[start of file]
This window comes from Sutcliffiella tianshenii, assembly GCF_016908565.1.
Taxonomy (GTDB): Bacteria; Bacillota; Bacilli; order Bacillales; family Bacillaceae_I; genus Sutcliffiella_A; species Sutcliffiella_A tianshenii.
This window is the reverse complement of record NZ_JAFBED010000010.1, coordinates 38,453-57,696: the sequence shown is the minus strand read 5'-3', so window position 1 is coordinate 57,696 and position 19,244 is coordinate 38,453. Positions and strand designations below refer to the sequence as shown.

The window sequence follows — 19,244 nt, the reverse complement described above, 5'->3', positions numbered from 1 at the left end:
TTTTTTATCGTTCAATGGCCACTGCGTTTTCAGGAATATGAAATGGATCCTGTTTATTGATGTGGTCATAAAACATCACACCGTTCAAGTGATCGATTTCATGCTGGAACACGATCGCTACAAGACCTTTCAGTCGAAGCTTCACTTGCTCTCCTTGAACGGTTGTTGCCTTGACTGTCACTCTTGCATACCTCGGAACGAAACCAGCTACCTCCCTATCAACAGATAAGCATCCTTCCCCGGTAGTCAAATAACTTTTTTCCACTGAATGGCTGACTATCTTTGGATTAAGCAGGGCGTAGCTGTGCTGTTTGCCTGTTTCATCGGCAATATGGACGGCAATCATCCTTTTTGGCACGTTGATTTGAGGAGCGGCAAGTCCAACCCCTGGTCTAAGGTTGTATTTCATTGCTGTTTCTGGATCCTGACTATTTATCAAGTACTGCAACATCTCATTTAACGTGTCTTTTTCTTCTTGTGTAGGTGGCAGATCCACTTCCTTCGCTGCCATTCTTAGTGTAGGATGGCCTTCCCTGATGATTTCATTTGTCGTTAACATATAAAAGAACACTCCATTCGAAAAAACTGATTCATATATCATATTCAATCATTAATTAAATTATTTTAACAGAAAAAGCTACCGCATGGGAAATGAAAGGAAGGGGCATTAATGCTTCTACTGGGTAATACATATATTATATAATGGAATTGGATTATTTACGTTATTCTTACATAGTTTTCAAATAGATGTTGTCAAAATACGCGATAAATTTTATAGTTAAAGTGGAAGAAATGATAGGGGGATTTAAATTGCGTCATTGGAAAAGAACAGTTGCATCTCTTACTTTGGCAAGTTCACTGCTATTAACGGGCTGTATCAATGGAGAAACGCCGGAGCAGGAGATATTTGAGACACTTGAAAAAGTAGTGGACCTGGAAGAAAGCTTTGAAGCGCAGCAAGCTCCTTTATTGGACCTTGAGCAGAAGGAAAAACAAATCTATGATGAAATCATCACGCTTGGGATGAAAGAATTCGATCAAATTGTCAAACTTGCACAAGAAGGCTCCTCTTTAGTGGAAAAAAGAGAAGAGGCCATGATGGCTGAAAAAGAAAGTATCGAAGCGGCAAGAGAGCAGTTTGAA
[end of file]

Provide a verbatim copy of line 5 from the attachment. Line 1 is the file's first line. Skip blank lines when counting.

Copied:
TTTTTTATCGTTCAATGGCCACTGCGTTTTCAGGAATATGAAATGGATCCTGTTTATTGATGTGGTCATAAAACATCACACCGTTCAAGTGATCGATTTCATGCTGGAACACGATCGCTACAAGACCTTTCAGTCGAAGCTTCACTTGCTCTCCTTGAACGGTTGTTGCCTTGACTGTCACTCTTGCATACCTCGGAACGAAACCAGCTACCTCCCTATCAACAGATAAGCATCCTTCCCCGGTAGTCAAATAACTTTTTTCCACTGAATGGCTGACTATCTTTGGATTAAGCAGGGCGTAGCTGTGCTGTTTGCCTGTTTCATCGGCAATATGGACGGCAATCATCCTTTTTGGCACGTTGATTTGAGGAGCGGCAAGTCCAACCCCTGGTCTAAGGTTGTATTTCATTGCTGTTTCTGGATCCTGACTATTTATCAAGTACTGCAACATCTCATTTAACGTGTCTTTTTCTTCTTGTGTAGGTGGCAGATCCACTTCCTTCGCTGCCATTCTTAGTGTAGGATGGCCTTCCCTGATGATTTCATTTGTCGTTAACATATAAAAGAACACTCCATTCGAAAAAACTGATTCATATATCATATTCAATCATTAATTAAATTATTTTAACAGAAAAAGCTACCGCATGGGAAATGAAAGGAAGGGGCATTAATGCTTCTACTGGGTAATACATATATTATATAATGGAATTGGATTATTTACGTTATTCTTACATAGTTTTCAAATAGATGTTGTCAAAATACGCGATAAATTTTATAGTTAAAGTGGAAGAAATGATAGGGGGATTTAAATTGCGTCATTGGAAAAGAACAGTTGCATCTCTTACTTTGGCAAGTTCACTGCTATTAACGGGCTGTATCAATGGAGAAACGCCGGAGCAGGAGATATTTGAGACACTTGAAAAAGTAGTGGACCTGGAAGAAAGCTTTGAAGCGCAGCAAGCTCCTTTATTGGACCTTGAGCAGAAGGAAAAACAAATCTATGATGAAATCATCACGCTTGGGATGAAAGAATTCGATCAAATTGTCAAACTTGCACAAGAAGGCTCCTCTTTAGTGGAAAAAAGAGAAGAGGCCATGATGGCTGAAAAAGAAAGTATCGAAGCGGCAAGAGAGCAGTTTGAA